Become a Crop Expert
This course is a solid foundation in everything to do with growing crops. Whether for a specific crop, particular types of crops, or for crops more generally, this course will introduce you to principles and practices which can be applied to help you make a success out of crop growing.
By developing an understanding of how plants grow, different types of soils, plant nutrition and methods for combating common problems like weeds, pests and diseases, you will be in a better position to manage a crop growing operation - whether small scale or large scale, and whether as an employee or business owner.
Note that each module in the Qualification - Certificate in Agronomy is a short course in its own right, and may be studied separately.
Learn to grow Agronomic Crops
- foods, fibres and oils
- small or large scale farming
Agronomy involves broad acre growing of crops. Major agronomic crops
include such things as wheat, cotton and rice; but there are many other
agronomic crops also grown around the world ranging from poppies grown
for pharmaceuticals to lavender grown for cosmetics. Potatoes and
carrots are agronomic crops widely grown for human consumption; as are
turnips grown for animal feed and barley grown for brewing. Agronomy is
a large and important sector of agriculture, employing many people
working both on farm, and other off farm who provide services and
supplies to farms.
Learn to Grow Different Crops for Different Markets
The agronomic farmer has to make choices every year, about what to
grow, when to grow it, and what market to sell his harvest into.
One way of managing the ever present risks in farming can be to diversify what is grown and where it is sold.
Grain for instance may sold into not only the human food market; but
can also be sold as a livestock feed. Some farmers may value add to
their grain by using it for brewing or processing into a higher value
product such as muesli or baked goods. If you choose to process and
value add; you may be able to profitably farm a smaller property.
Grains for Animal Feed
Grains can provide animals with concentrated protein, and for
livestock there may be times in their life cycle or other reasons for
providing such a boost to protein consumption. Legumes are also an
important forage type.
Cereal grains are high in carbohydrate concentrates and may be fed
whole and with no process, depending on the species of animal and
grain. Grains may be ground or rolled or crushed, this helps to
breakdown the digestible enzymes aiding in digestibility and may prevent
problems such acidosis. The cereal grains may also undergo the process
of extrusion, where they are mixed with other ingredients to then be
extruded and cut to specific shapes and sizes. Cereals or grains may
also require, or are more efficient, if they are cooked, steamed or
Barley is one of the main cereal grains and is a member of the grass
family. It is used as a concentrate for feeding cows, sheep, pigs,
horses, and even aquatic fish food flakes. It may be fed to livestock
whole, ground and rolled to break down enzymes, or even soaked in water,
which also helps prevent acid. Before feeding to a horse, barley
should be boiled or soaked for at least two hours before feeding to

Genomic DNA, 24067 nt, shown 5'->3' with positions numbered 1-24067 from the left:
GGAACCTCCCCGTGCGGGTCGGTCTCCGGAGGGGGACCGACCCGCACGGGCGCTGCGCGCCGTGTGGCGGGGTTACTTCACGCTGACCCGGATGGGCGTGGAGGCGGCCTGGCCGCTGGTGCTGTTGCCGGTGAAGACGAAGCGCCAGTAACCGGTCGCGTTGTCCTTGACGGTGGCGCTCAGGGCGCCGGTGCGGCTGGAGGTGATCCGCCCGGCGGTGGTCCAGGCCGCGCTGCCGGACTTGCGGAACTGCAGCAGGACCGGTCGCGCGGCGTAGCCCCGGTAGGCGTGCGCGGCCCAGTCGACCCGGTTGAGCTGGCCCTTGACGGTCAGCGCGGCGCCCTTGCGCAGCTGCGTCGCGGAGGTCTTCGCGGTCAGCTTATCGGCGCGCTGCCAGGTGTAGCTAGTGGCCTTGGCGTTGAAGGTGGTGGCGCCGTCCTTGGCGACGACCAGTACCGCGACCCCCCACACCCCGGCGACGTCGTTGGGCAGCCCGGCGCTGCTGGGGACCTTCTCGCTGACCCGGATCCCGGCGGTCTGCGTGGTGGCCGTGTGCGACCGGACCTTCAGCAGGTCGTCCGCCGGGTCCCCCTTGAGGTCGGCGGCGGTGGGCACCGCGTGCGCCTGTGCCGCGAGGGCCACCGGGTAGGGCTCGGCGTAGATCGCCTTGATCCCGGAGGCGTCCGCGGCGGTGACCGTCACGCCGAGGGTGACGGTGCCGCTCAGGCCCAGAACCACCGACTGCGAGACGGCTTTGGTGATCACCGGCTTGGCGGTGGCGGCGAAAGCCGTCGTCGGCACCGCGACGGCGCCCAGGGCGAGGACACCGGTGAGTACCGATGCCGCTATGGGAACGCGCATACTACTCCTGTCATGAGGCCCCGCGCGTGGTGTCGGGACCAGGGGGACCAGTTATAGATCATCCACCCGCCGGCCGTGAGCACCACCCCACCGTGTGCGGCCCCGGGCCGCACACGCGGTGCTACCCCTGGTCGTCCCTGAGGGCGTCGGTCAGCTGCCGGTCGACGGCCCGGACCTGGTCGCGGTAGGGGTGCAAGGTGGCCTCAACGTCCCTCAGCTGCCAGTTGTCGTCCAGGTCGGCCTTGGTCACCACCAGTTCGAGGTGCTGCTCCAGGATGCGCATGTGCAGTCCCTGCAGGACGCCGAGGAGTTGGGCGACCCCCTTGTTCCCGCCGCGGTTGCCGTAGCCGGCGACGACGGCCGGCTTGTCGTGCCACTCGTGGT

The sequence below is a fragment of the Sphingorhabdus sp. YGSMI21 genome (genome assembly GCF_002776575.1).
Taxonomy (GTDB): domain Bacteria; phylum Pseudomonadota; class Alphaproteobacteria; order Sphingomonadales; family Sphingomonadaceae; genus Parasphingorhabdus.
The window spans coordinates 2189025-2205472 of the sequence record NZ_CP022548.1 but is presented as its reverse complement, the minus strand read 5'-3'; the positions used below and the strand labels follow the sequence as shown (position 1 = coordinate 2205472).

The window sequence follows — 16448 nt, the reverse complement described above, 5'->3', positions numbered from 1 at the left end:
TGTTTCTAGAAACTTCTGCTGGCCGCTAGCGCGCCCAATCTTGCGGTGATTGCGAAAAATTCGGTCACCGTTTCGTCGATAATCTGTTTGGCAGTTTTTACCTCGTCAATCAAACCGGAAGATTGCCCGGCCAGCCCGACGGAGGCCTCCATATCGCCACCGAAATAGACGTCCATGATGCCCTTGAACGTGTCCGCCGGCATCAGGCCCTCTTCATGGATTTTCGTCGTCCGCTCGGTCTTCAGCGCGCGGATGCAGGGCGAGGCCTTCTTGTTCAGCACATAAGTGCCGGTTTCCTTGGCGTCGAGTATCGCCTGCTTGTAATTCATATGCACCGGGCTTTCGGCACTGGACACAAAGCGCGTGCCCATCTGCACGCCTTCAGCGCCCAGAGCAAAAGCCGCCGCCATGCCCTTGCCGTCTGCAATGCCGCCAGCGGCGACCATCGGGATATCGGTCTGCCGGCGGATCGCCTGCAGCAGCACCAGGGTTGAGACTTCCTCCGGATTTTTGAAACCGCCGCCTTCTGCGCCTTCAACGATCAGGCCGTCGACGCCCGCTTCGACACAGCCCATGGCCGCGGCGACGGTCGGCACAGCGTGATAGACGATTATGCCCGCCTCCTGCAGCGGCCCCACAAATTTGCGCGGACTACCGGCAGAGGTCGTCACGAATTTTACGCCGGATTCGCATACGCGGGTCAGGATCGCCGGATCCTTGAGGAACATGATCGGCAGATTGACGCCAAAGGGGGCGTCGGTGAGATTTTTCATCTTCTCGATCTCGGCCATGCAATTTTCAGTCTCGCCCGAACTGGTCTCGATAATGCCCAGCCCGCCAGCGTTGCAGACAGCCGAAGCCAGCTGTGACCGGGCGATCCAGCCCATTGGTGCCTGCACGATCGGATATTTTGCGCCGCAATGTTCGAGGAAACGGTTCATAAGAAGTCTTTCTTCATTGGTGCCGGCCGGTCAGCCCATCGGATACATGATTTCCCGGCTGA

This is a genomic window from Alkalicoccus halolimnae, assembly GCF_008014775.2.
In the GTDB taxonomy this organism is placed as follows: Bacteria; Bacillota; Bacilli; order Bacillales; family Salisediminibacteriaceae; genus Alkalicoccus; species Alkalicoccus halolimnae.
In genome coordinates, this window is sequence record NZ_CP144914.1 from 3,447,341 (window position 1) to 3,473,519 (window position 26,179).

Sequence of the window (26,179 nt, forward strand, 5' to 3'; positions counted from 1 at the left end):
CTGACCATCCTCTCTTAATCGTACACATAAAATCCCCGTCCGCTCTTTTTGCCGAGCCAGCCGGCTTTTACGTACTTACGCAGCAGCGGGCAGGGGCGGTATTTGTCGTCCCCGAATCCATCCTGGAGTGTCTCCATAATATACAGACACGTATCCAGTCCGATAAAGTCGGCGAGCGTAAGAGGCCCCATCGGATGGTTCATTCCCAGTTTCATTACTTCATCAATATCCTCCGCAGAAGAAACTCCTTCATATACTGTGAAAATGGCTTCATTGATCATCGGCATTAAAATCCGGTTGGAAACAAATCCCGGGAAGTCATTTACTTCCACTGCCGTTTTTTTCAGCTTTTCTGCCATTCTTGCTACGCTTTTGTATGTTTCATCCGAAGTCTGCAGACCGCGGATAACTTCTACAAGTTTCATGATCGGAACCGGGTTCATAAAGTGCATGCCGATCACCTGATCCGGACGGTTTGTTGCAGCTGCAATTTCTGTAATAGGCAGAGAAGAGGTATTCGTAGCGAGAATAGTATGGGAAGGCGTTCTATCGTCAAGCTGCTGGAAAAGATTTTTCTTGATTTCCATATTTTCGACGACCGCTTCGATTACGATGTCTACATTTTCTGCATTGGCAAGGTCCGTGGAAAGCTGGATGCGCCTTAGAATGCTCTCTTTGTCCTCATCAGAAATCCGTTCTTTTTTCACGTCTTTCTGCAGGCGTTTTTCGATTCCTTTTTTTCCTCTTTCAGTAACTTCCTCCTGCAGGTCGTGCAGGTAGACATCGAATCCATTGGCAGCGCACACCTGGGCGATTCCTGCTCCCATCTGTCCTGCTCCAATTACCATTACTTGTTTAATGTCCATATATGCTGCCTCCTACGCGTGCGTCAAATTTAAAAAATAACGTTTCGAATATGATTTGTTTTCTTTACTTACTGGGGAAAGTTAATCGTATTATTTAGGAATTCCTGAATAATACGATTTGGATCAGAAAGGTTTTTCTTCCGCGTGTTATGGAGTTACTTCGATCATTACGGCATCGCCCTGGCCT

prevent swelling. If feeding dry to horse barley must be ground or
rolled. Barley is also used in pet food for a variety of species. It
is commonly found it dog foods, and should be wholegrain as this holds
most of nutrients. Barley does contain gluten, and there has been much
discussion on whether gluten should be in a dog’s diet and may account
for several dietary issues.
Corn is a large grain plant, with a leafy stalk which grows seed
known as kernels. Before being fed to any cows, poultry or horses the
corn must be steam flaked, cooked or steamed. It is also included in
many pet muesli diets which are still available.
Oats are another cereal grain which produces seeds, which can be used
for animal feed concentrates and is one of the most commonly used for
livestock feed. Oats can be given whole, rolled or crushed into oatmeal
or ground into a fine oat flour and may also be cooked. Cows and
horses can be offered oats as complimentary boost in their food mix, or
given on its own.
Wheat can be fed to ruminants either ground or whole. It can be
commonly found in pet foods, including dogs however there has also been
much discussion to the quality of wheat and whether it would be better
avoided in their diet.
Soybeans are legumes which are cultivated widely and is classed as an
oil seed rather as a pulse. The soy beans are crushed during the
processing period and oil is extracted. For animal feed this is turned
into soybean meal or oil, and usually undergoes further processing. Raw
soybeans are toxic to all mono gastric animals, and should be processed
appropriately before being offered to these animals. It is used in
many animal feeds for farm animals, including pigs and poultry. The soy
bean is also used in lower graded dog foods, and is even used in some
Lentils are another legume which can be used in animal feed.
Although it is grown for human consumption, any which is regarded unsafe
may be used in animal feeds. It is generally quite expensive for
livestock feed, but has been used in poultry feed.
Peas are a legume which is widely grown around the world. The seed
itself contains a high level of crude protein. Once the crop is
cultivated and the seeds removed from the pods, the crop residue can be
fed to livestock. Ruminants digest the peas easily and are commonly
used in feed for farm animals. During processing, the pea can be dry
flaked which is then included in many small pet foods such as rabbit or
guinea pig. It can also be found in many dog and cat foods and is
believed to be easier to digest than other legumes such as soy or
Our agronomy tutors are more than happy to help, so please do ask.